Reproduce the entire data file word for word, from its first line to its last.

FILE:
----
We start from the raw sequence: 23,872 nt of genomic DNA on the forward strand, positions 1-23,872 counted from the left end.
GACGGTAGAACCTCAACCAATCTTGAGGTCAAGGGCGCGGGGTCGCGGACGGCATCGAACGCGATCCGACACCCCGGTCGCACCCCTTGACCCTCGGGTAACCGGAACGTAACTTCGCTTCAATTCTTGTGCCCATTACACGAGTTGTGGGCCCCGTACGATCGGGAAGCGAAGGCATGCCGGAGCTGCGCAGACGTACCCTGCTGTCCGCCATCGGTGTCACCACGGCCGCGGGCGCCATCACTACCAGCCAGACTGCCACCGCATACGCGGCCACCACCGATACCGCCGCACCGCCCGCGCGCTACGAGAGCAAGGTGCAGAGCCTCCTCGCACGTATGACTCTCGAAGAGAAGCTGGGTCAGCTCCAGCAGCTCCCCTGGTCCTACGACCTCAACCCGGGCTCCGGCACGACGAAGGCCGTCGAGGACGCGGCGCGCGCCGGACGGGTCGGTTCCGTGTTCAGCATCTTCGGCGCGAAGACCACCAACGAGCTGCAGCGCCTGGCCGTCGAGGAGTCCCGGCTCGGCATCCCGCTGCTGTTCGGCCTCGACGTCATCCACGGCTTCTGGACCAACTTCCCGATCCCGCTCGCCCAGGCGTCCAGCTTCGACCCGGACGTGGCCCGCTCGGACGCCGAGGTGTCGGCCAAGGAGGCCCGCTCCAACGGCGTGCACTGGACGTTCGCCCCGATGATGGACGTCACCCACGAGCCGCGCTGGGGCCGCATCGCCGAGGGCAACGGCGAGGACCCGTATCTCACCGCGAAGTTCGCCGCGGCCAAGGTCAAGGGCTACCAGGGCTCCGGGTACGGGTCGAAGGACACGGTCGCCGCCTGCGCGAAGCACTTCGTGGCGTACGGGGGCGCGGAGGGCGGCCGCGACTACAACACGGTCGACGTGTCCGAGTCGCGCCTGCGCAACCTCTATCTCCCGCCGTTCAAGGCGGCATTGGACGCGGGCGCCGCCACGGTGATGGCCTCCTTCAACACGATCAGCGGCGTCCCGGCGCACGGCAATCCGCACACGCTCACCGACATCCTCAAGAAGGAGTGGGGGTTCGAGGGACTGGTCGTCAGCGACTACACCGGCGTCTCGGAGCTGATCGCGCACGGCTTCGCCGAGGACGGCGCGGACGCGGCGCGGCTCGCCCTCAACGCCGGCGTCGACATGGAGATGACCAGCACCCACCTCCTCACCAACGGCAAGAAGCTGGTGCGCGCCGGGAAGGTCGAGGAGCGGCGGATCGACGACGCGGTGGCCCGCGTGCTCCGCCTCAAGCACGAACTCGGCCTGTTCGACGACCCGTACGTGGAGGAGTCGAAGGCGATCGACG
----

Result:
We start from the raw sequence: 23,872 nt of genomic DNA on the forward strand, positions 1-23,872 counted from the left end.
GACGGTAGAACCTCAACCAATCTTGAGGTCAAGGGCGCGGGGTCGCGGACGGCATCGAACGCGATCCGACACCCCGGTCGCACCCCTTGACCCTCGGGTAACCGGAACGTAACTTCGCTTCAATTCTTGTGCCCATTACACGAGTTGTGGGCCCCGTACGATCGGGAAGCGAAGGCATGCCGGAGCTGCGCAGACGTACCCTGCTGTCCGCCATCGGTGTCACCACGGCCGCGGGCGCCATCACTACCAGCCAGACTGCCACCGCATACGCGGCCACCACCGATACCGCCGCACCGCCCGCGCGCTACGAGAGCAAGGTGCAGAGCCTCCTCGCACGTATGACTCTCGAAGAGAAGCTGGGTCAGCTCCAGCAGCTCCCCTGGTCCTACGACCTCAACCCGGGCTCCGGCACGACGAAGGCCGTCGAGGACGCGGCGCGCGCCGGACGGGTCGGTTCCGTGTTCAGCATCTTCGGCGCGAAGACCACCAACGAGCTGCAGCGCCTGGCCGTCGAGGAGTCCCGGCTCGGCATCCCGCTGCTGTTCGGCCTCGACGTCATCCACGGCTTCTGGACCAACTTCCCGATCCCGCTCGCCCAGGCGTCCAGCTTCGACCCGGACGTGGCCCGCTCGGACGCCGAGGTGTCGGCCAAGGAGGCCCGCTCCAACGGCGTGCACTGGACGTTCGCCCCGATGATGGACGTCACCCACGAGCCGCGCTGGGGCCGCATCGCCGAGGGCAACGGCGAGGACCCGTATCTCACCGCGAAGTTCGCCGCGGCCAAGGTCAAGGGCTACCAGGGCTCCGGGTACGGGTCGAAGGACACGGTCGCCGCCTGCGCGAAGCACTTCGTGGCGTACGGGGGCGCGGAGGGCGGCCGCGACTACAACACGGTCGACGTGTCCGAGTCGCGCCTGCGCAACCTCTATCTCCCGCCGTTCAAGGCGGCATTGGACGCGGGCGCCGCCACGGTGATGGCCTCCTTCAACACGATCAGCGGCGTCCCGGCGCACGGCAATCCGCACACGCTCACCGACATCCTCAAGAAGGAGTGGGGGTTCGAGGGACTGGTCGTCAGCGACTACACCGGCGTCTCGGAGCTGATCGCGCACGGCTTCGCCGAGGACGGCGCGGACGCGGCGCGGCTCGCCCTCAACGCCGGCGTCGACATGGAGATGACCAGCACCCACCTCCTCACCAACGGCAAGAAGCTGGTGCGCGCCGGGAAGGTCGAGGAGCGGCGGATCGACGACGCGGTGGCCCGCGTGCTCCGCCTCAAGCACGAACTCGGCCTGTTCGACGACCCGTACGTGGAGGAGTCGAAGGCGATCGACG